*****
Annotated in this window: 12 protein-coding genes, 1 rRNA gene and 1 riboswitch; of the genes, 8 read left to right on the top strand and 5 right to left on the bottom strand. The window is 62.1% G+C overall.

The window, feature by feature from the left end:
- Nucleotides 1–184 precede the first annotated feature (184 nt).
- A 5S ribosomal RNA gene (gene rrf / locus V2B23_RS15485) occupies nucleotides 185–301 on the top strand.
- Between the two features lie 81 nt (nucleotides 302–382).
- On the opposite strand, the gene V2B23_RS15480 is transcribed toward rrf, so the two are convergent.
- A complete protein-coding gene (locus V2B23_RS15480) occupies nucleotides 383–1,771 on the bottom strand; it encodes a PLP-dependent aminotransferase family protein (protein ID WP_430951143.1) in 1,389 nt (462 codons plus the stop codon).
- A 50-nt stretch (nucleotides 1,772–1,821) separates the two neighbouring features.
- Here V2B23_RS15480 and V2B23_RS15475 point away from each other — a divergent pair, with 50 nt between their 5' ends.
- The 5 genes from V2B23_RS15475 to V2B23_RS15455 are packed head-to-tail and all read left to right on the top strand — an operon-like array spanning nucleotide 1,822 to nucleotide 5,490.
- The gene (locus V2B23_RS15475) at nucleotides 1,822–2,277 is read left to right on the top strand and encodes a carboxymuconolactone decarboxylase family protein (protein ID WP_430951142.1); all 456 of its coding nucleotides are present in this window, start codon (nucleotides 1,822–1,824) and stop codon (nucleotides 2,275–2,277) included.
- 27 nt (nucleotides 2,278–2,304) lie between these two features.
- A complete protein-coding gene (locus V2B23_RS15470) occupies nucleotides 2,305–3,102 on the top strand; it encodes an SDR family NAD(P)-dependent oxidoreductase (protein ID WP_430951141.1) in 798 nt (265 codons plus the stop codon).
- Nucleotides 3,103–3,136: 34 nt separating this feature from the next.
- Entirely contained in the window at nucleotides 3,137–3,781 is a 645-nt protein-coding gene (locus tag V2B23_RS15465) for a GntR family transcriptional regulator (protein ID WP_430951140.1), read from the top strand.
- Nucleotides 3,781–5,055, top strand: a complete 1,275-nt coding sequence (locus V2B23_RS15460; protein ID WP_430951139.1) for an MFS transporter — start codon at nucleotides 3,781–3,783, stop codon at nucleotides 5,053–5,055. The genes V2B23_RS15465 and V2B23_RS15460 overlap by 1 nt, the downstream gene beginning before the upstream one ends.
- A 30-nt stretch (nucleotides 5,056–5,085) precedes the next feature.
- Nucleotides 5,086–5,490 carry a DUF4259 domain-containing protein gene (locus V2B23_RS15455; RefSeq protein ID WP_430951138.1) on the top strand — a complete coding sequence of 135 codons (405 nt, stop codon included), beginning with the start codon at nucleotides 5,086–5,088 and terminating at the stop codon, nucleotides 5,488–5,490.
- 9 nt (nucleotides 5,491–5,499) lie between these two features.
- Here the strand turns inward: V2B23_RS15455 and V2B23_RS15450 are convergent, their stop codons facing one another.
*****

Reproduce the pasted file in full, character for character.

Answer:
Annotated in this window: 12 protein-coding genes, 1 rRNA gene and 1 riboswitch; of the genes, 8 read left to right on the top strand and 5 right to left on the bottom strand. The window is 62.1% G+C overall.

The window, feature by feature from the left end:
- Nucleotides 1–184 precede the first annotated feature (184 nt).
- A 5S ribosomal RNA gene (gene rrf / locus V2B23_RS15485) occupies nucleotides 185–301 on the top strand.
- Between the two features lie 81 nt (nucleotides 302–382).
- On the opposite strand, the gene V2B23_RS15480 is transcribed toward rrf, so the two are convergent.
- A complete protein-coding gene (locus V2B23_RS15480) occupies nucleotides 383–1,771 on the bottom strand; it encodes a PLP-dependent aminotransferase family protein (protein ID WP_430951143.1) in 1,389 nt (462 codons plus the stop codon).
- A 50-nt stretch (nucleotides 1,772–1,821) separates the two neighbouring features.
- Here V2B23_RS15480 and V2B23_RS15475 point away from each other — a divergent pair, with 50 nt between their 5' ends.
- The 5 genes from V2B23_RS15475 to V2B23_RS15455 are packed head-to-tail and all read left to right on the top strand — an operon-like array spanning nucleotide 1,822 to nucleotide 5,490.
- The gene (locus V2B23_RS15475) at nucleotides 1,822–2,277 is read left to right on the top strand and encodes a carboxymuconolactone decarboxylase family protein (protein ID WP_430951142.1); all 456 of its coding nucleotides are present in this window, start codon (nucleotides 1,822–1,824) and stop codon (nucleotides 2,275–2,277) included.
- 27 nt (nucleotides 2,278–2,304) lie between these two features.
- A complete protein-coding gene (locus V2B23_RS15470) occupies nucleotides 2,305–3,102 on the top strand; it encodes an SDR family NAD(P)-dependent oxidoreductase (protein ID WP_430951141.1) in 798 nt (265 codons plus the stop codon).
- Nucleotides 3,103–3,136: 34 nt separating this feature from the next.
- Entirely contained in the window at nucleotides 3,137–3,781 is a 645-nt protein-coding gene (locus tag V2B23_RS15465) for a GntR family transcriptional regulator (protein ID WP_430951140.1), read from the top strand.
- Nucleotides 3,781–5,055, top strand: a complete 1,275-nt coding sequence (locus V2B23_RS15460; protein ID WP_430951139.1) for an MFS transporter — start codon at nucleotides 3,781–3,783, stop codon at nucleotides 5,053–5,055. The genes V2B23_RS15465 and V2B23_RS15460 overlap by 1 nt, the downstream gene beginning before the upstream one ends.
- A 30-nt stretch (nucleotides 5,056–5,085) precedes the next feature.
- Nucleotides 5,086–5,490 carry a DUF4259 domain-containing protein gene (locus V2B23_RS15455; RefSeq protein ID WP_430951138.1) on the top strand — a complete coding sequence of 135 codons (405 nt, stop codon included), beginning with the start codon at nucleotides 5,086–5,088 and terminating at the stop codon, nucleotides 5,488–5,490.
- 9 nt (nucleotides 5,491–5,499) lie between these two features.
- Here the strand turns inward: V2B23_RS15455 and V2B23_RS15450 are convergent, their stop codons facing one another.